Macugen. Lucentis. Avastin. Eylea. Beovu.
All of those are anti-VEGF drugs prescribed for treatment of wet AMD and other conditions involving growth and leakage of new blood vessels in the retina. Those brand names appear in articles and ads, but rarely in eye specialists’ notes and prescription orders. Such names are designed mainly for public use, as they are easier to remember and spell than their professional generic names. Respectively, the generic names for the above drugs are:
pegaptanib. ranibizumab. aflibercept. bevacizumab. brolucizumab.
(Notice that generic names are not capitalized, while brand names are.)
A drug’s generic name must be assigned and approved by the United States Adopted Names Council (USAN) and the World Health Organization (WHO). The name must be clear and concise, and it may be similar to related drugs to assist in its identification. For example, word endings common to anti-VEGF drugs are “-anib”, “-bercept”, and “-umab”. Letters in the middle of the name can also carry a message, like “-ci”, meaning that the drug targets the circulatory system. Sometimes, the prefix may also have something to tell. “Peg-” at the beginning, for instance, means that a substance in the drug has added polyethylene glycol. Generally, though, prefixes mean nothing. They serve simply to differentiate one drug from another.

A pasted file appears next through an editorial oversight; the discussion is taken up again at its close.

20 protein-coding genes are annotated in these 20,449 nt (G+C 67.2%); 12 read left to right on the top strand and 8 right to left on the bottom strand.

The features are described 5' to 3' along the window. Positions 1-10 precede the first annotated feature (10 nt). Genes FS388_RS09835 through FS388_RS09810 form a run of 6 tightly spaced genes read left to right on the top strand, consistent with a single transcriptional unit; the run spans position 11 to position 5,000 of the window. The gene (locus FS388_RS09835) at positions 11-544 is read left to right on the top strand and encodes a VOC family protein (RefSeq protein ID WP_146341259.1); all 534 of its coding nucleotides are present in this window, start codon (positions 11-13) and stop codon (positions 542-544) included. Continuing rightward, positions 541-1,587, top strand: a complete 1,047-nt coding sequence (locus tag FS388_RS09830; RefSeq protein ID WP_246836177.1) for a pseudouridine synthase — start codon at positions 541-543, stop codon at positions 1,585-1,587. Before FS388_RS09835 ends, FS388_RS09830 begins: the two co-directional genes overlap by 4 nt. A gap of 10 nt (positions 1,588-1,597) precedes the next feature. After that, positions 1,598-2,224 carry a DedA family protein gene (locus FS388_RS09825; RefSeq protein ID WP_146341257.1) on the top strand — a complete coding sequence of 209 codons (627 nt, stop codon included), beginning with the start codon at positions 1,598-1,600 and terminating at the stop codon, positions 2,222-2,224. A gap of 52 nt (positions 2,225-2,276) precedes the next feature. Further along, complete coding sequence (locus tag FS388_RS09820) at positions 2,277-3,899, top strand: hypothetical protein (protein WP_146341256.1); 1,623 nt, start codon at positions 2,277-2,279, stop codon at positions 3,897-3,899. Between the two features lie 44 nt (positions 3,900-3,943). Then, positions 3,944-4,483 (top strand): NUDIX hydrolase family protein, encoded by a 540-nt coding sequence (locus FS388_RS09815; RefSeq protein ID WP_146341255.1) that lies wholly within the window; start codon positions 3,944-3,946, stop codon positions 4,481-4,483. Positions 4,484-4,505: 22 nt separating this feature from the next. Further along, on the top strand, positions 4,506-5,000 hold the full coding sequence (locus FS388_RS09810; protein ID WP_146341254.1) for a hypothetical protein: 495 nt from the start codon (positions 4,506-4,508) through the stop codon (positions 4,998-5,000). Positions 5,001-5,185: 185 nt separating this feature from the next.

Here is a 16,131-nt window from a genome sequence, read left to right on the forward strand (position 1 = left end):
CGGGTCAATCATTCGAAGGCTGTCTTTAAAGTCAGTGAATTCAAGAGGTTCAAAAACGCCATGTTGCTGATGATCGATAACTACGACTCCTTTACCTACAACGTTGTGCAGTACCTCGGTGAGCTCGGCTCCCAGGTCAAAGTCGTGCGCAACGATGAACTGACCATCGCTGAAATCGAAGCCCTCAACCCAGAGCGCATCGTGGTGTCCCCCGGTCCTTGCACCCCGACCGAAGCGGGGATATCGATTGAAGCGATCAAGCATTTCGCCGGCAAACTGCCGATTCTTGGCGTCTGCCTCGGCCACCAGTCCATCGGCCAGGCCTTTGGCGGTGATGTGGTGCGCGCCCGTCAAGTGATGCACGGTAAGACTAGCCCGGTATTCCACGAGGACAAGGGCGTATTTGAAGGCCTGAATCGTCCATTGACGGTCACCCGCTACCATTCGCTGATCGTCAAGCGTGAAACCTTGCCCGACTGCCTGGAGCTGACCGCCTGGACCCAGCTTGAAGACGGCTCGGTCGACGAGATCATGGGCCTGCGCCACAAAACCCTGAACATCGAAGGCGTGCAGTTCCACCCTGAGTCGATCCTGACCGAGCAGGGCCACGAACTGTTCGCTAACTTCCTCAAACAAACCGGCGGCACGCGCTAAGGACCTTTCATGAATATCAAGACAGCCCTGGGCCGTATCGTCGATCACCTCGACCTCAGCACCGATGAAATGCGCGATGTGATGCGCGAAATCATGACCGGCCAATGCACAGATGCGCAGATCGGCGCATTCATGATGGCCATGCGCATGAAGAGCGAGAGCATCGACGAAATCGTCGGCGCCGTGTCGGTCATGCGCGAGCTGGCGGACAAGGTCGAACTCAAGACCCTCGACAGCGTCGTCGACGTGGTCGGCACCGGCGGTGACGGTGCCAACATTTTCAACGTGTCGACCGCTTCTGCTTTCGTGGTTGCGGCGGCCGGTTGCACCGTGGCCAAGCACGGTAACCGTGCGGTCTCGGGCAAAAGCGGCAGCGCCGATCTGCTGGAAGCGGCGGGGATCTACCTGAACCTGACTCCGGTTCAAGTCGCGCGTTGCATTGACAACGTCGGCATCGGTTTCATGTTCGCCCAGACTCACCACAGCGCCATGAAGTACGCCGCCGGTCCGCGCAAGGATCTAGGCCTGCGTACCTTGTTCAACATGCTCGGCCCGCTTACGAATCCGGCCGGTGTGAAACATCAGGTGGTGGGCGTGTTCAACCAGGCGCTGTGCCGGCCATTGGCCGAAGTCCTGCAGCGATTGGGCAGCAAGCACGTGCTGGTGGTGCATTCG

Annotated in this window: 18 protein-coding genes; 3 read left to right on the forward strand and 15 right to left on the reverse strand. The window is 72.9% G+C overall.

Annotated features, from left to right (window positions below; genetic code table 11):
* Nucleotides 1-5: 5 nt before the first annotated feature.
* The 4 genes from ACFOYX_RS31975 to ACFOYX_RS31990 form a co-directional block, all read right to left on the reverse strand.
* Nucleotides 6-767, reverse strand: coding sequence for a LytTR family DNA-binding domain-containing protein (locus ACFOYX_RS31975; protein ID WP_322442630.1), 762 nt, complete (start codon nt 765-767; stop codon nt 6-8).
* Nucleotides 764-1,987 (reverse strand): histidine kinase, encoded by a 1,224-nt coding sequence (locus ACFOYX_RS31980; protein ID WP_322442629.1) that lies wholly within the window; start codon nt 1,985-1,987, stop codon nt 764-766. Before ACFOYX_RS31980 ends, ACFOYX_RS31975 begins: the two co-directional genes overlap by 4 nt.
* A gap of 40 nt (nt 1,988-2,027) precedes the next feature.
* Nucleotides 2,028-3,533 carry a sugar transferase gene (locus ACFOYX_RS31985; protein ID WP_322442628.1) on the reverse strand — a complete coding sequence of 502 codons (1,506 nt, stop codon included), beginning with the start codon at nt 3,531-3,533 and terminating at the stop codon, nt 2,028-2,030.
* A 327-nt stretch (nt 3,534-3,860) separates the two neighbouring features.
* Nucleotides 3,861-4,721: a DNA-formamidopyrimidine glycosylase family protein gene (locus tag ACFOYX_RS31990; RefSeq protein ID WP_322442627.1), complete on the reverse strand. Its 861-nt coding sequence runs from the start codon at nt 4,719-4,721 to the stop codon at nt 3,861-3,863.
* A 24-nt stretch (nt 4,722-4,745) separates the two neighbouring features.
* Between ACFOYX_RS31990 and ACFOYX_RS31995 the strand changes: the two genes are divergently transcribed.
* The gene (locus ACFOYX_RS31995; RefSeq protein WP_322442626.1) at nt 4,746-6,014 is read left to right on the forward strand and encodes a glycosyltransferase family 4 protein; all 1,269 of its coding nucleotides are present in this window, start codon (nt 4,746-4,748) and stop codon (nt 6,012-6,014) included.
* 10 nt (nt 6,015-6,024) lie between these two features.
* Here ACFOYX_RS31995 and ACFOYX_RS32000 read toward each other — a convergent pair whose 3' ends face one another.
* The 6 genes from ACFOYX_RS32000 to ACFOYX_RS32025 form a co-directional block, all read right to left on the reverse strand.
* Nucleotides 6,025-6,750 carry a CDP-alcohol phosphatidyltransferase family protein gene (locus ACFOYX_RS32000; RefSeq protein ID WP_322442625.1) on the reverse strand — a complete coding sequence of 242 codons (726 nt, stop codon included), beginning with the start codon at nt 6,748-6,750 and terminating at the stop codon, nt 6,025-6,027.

So generic names for drugs are meaningful to professionals and are well-regulated globally. Brand names, however, need not follow rules other than being memorable and sounding appropriate. A brand name will most likely come from an ad company or a brainstorming session with a few corporate employees. It could contain an anagram, a reverse-spelling, an acronym, a word-combination, an abbreviation, or maybe even someone’s name. Some smart companies relate the name of a drug to its target treatment, which helps people remember their product by association. Latin, not surprisingly, tends to be the favored language.
How, then, did the specific brand names Macugen, Lucentis, Avastin, Eylea, and Beovu come to be? After a bit of detective work, here are some educated guesses:
Macugen: combination of “macula” (central retina) and an abbreviation of “genesis” (formation of something, e.g. blood vessels).
Lucentis: combination of “lucent” (a medical term for a pale area revealed under examination) and “centis” (Latin for “puncture”, e.g. by a syringe).
Avastin: combination of “avast” (from early Dutch “hou’vast” (“hold fast”) and “-in” (a suffix common to anti-inflammatory drugs).
Eylea: combination of “eye” (as in “eyeball”) and “lea”, derived from “lux” (Latin for “light”).
Beovu: combination of “beo” (Latin for “life”) and “vu” (Latin for “see”).
This may be of interest only to etymologists, aspiring pharmacologists, curious patients, or prospective parents looking for baby names. At the very least, it may help to explain the reasoning behind those mysterious labels.